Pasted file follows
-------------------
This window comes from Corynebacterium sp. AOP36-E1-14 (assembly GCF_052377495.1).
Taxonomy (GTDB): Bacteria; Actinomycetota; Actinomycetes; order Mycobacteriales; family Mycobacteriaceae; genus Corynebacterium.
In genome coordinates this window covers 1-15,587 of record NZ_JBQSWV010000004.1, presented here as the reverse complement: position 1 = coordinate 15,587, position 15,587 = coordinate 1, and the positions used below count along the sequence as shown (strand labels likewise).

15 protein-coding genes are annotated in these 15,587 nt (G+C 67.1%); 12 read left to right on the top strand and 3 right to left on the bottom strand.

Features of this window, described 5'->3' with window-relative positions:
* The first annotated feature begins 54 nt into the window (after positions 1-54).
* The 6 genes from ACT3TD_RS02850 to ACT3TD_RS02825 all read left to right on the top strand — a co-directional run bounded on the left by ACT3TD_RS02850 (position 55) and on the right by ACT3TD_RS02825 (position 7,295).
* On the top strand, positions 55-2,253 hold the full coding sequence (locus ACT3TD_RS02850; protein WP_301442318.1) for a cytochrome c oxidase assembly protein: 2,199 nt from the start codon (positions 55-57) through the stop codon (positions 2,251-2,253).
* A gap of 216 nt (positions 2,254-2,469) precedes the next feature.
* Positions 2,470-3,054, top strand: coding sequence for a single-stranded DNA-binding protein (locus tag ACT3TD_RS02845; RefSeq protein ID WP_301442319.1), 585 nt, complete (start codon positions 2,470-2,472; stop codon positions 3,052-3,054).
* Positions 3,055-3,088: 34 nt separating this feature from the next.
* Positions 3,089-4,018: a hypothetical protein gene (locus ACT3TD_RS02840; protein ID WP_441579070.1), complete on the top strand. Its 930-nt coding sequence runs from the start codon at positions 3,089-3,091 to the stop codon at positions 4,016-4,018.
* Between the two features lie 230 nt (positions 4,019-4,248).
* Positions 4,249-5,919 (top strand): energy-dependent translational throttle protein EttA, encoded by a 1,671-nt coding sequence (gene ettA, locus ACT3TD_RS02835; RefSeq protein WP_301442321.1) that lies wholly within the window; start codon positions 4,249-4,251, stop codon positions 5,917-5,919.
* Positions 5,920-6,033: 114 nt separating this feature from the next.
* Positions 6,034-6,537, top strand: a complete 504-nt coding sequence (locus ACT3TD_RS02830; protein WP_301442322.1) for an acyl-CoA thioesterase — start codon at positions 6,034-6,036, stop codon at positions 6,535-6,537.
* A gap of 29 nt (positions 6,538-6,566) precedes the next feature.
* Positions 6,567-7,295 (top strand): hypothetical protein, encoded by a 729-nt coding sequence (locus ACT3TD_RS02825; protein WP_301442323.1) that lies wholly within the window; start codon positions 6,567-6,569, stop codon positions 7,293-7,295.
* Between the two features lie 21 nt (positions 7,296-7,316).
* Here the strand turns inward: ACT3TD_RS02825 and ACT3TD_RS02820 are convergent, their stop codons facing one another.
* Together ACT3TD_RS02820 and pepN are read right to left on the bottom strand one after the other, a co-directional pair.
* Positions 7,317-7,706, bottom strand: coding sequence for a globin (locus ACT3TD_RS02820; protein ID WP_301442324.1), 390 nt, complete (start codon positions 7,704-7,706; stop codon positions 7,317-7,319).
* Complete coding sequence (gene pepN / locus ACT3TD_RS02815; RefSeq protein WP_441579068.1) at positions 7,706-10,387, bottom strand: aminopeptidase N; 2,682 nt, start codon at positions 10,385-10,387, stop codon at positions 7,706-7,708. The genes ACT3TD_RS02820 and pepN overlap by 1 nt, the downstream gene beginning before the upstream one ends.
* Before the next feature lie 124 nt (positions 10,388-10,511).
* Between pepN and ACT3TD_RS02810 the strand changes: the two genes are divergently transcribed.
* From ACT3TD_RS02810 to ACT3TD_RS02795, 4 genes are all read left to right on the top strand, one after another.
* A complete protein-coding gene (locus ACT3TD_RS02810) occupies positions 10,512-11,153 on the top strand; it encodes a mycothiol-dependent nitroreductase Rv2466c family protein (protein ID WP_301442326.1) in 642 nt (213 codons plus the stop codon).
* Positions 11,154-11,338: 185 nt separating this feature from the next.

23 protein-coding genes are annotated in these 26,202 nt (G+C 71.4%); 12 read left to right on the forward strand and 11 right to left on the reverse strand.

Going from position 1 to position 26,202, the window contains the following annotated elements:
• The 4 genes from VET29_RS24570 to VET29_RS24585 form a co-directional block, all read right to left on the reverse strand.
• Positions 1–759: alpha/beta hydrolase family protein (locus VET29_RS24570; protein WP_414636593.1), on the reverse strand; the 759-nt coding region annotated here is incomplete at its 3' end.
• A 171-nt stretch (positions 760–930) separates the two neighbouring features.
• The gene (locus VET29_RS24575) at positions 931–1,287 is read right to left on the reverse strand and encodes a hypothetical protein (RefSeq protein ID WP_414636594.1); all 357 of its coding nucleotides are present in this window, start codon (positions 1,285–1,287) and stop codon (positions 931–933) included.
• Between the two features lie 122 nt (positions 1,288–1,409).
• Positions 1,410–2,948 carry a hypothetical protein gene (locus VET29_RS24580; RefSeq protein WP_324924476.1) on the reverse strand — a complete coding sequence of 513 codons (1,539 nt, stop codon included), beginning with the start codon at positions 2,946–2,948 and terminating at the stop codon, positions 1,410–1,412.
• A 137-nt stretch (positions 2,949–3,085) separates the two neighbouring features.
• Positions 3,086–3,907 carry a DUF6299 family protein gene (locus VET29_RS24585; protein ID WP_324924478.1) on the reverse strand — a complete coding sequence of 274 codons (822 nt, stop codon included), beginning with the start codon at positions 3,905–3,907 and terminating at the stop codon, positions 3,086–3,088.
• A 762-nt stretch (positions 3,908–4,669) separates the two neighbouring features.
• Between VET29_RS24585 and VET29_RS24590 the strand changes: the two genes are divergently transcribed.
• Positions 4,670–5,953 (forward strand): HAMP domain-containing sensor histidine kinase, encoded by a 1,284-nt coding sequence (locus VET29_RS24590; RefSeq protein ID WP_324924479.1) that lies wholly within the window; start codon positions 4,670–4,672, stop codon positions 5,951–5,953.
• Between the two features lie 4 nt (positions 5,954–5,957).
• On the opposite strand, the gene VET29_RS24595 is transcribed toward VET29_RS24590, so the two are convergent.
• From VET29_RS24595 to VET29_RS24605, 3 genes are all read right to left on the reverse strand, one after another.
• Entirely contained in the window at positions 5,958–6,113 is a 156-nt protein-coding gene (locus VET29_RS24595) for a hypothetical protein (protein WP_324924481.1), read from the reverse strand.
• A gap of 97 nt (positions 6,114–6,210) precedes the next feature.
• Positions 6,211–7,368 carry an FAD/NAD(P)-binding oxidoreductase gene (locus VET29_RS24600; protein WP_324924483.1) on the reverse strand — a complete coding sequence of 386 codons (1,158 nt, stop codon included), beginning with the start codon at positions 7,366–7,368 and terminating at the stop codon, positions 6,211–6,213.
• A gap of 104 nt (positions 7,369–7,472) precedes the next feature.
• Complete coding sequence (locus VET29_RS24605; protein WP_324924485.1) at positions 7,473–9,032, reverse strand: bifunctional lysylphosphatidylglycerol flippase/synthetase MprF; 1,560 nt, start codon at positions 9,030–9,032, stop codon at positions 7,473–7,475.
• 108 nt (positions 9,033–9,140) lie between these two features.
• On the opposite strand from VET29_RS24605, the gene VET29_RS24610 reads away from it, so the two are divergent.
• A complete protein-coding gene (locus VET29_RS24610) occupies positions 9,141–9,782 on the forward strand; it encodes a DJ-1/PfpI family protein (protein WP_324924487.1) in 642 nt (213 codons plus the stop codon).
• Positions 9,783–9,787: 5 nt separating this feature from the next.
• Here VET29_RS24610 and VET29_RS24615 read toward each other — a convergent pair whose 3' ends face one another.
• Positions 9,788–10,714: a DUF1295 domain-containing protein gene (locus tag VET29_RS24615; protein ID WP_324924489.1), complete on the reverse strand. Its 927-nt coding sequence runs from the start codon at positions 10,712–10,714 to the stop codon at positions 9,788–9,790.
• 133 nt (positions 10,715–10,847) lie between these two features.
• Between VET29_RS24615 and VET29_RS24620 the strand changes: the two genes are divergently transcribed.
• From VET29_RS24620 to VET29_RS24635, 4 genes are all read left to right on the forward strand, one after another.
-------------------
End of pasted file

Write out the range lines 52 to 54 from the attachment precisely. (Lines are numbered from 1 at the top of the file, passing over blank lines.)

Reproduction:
• A complete protein-coding gene (locus VET29_RS24610) occupies positions 9,141–9,782 on the forward strand; it encodes a DJ-1/PfpI family protein (protein WP_324924487.1) in 642 nt (213 codons plus the stop codon).
• Positions 9,783–9,787: 5 nt separating this feature from the next.
• Here VET29_RS24610 and VET29_RS24615 read toward each other — a convergent pair whose 3' ends face one another.